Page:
Jefferson Missouri Weather
It's Sunday, and we're calling for freezing temperatures in St. Louis County and the rest of Missouri for the next few days. That is true for most of the state, with the exception of Jefferson City and parts of southern Missouri.
For the purposes of this report, the geographic coordinates for Jefferson City are the same as for St. Louis County and parts of southern Missouri. The dew point is expected to be 32 degrees Celsius, and we expect scattered clouds with a high pressure system over the Missouri River Valley.
Below is the weather forecast for Jefferson City and surrounding cities and towns, as well as a map of the area. For more information about the surrounding city, its weather conditions and weather forecasts, please see below.
This weather warning is in effect for Jefferson City, St. Louis County and parts of Jefferson County, Missouri. Those weather warnings include Jefferson City, Jeffersonville, Columbia, Kansas City and parts of Missouri and Missouri State Highway Patrol. The weather warning is in effect for the City of Columbia and some of its parts, as well as parts and areas of Kansas County. Those weather warnings include the city of Joplin, Kankakee County and the state of Mo.
This question is frequently asked by the St. Louis County Sheriff's Office, the Jefferson City Police Department, the Missouri State Highway Patrol and other local officials.
Get access to local and national weather information, including rain, snow and ice zones. This interactive weather radar map allows you to see the area including St. Louis County, Jefferson City and parts of Jefferson County as well as the rest of the state. See local, national and weather details, including the area of rain, snow and ice. It may not rain on a risky day, but if it rains or snows this month, expect most of it to appear on the current radar map, which shows the current precipitation in your area.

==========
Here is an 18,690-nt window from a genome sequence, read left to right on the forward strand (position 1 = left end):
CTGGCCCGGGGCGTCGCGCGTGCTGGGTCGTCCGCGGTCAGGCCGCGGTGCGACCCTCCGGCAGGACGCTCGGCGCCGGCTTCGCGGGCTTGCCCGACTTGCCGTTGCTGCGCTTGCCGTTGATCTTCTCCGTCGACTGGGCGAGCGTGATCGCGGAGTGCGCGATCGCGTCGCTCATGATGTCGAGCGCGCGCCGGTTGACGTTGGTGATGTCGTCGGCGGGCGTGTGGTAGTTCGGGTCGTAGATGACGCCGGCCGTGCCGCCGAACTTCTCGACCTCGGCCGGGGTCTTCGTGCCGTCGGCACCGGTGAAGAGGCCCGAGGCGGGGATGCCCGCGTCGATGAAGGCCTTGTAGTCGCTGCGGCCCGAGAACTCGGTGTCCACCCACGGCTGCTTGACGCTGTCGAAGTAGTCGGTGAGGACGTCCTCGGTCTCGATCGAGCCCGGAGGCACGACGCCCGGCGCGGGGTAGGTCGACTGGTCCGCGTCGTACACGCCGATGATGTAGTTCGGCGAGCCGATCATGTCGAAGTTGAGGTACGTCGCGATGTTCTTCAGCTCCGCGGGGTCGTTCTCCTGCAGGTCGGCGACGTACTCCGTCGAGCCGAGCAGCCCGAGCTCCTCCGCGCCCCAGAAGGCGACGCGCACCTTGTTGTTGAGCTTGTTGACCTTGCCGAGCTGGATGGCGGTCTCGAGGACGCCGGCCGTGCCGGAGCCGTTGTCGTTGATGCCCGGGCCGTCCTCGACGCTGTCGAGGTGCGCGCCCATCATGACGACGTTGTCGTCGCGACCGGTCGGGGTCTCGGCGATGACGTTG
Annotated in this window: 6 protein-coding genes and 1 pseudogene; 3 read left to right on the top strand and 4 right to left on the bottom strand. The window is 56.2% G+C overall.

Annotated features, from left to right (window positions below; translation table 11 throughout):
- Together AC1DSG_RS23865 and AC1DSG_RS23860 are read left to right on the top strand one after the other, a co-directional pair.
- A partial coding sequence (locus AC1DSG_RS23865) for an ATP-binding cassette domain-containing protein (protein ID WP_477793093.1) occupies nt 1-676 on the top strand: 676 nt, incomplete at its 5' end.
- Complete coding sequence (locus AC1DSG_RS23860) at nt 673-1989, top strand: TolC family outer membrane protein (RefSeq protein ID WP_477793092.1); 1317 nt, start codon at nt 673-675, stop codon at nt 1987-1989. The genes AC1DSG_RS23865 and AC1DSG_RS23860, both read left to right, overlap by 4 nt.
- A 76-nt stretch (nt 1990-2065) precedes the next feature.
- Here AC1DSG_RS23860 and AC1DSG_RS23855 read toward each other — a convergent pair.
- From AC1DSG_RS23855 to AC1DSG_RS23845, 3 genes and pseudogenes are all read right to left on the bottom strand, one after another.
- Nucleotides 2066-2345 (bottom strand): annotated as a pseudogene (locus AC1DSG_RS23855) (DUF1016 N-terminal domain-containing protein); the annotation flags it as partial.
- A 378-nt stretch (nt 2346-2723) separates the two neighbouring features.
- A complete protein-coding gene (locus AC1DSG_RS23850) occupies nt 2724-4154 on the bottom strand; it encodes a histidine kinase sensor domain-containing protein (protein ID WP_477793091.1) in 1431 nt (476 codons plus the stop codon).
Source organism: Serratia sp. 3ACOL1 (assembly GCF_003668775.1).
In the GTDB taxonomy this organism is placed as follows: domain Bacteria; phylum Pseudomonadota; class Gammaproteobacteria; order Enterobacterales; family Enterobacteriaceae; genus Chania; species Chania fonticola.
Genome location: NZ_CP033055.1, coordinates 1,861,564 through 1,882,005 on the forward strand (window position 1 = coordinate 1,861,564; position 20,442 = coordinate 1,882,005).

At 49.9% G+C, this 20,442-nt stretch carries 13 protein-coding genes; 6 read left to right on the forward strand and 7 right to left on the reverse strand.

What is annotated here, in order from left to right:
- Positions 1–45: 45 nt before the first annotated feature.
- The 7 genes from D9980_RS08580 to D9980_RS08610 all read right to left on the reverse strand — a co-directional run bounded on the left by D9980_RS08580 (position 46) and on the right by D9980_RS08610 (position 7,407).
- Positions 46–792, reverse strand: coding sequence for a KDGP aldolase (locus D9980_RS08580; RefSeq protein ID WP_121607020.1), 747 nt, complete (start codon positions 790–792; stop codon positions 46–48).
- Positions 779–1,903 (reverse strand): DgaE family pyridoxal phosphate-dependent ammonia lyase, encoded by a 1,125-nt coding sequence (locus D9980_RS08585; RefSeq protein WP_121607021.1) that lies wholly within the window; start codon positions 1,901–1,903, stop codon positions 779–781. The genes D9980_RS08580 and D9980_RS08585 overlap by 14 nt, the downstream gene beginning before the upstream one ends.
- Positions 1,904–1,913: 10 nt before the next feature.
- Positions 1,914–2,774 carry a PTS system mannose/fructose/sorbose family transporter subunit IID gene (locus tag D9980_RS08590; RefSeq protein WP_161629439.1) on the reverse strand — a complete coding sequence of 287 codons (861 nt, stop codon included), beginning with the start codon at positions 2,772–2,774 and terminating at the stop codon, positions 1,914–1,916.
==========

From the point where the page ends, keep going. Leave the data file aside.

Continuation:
Because of the increasing degrees, the first spring blooms will appear in Jefferson City in late March or early April, with the first appearing in mid-to-late April. If you are looking for dry weather, it is January, August, November and then February, March, April and May.
If you are looking for a very warm time to visit Jefferson City, the hottest months are July, August and then June. Winter is short and very cold, and the year is partly cloudy - round, but it has slightly muggy months. Summer is hot, humid and wet, with summery temperatures in the 70s, 80s and 90s for most of the state. Spring is the hottest, humidifier, wettest summer in Jefferson City, except for May, June, July, and August.
We calculate two travel figures to describe how pleasant the weather is in Jefferson City all year round. We experience significant seasonal variations throughout the year, but the sky is mostly cloudy - overcast in the summer months and partly cloudy in the winter months. To determine whether the sky is cloudy, sunny, warm, cool, humid, wet or wet, we calculate a travel value.
According to this figure, the best time of year to visit Jefferson City in the summer months is late May to late September. According to tourism forecasts, it is an excellent time to visit Jefferson from late June to late August and from late October to mid-November. According to these results, the most popular times to visit the city are in July, August, September, October, November, December and January in late May and early September. The most desirable time for visitors to visit Jefferson City, Missouri, in June, July and October is from early July to early August.
The day's maximum temperature will be about 7 degrees, and the average minimum night temperature in Jefferson City, Missouri, will be about 50 degrees, with the highest temperature of the week (13 degrees) expected in the afternoon of Tuesday 22nd.
This forecast was written by Matt Bonesteel, a meteorologist with the National Weather Service in Kansas City, Missouri, and includes data from the Kansas Department of Natural Resources (KDNR). It includes interactive radar systems that cover the state of Kansas, including the Garden State, for storm tracking and future rain tracking. The forecast is called "Matt Bonesteel" and was made in collaboration with other meteorologists from Kansas State University, the University of Missouri - St. Louis and the Missouri State Weather Service.
The simulated radar shows the ocean and provides an animated map of the state of Kansas and the US East Coast.
Please note that historical climate data is incomplete, but is included for information purposes. For more information on climate change, visit the website of the US National Oceanic and Atmospheric Administration (NOAA).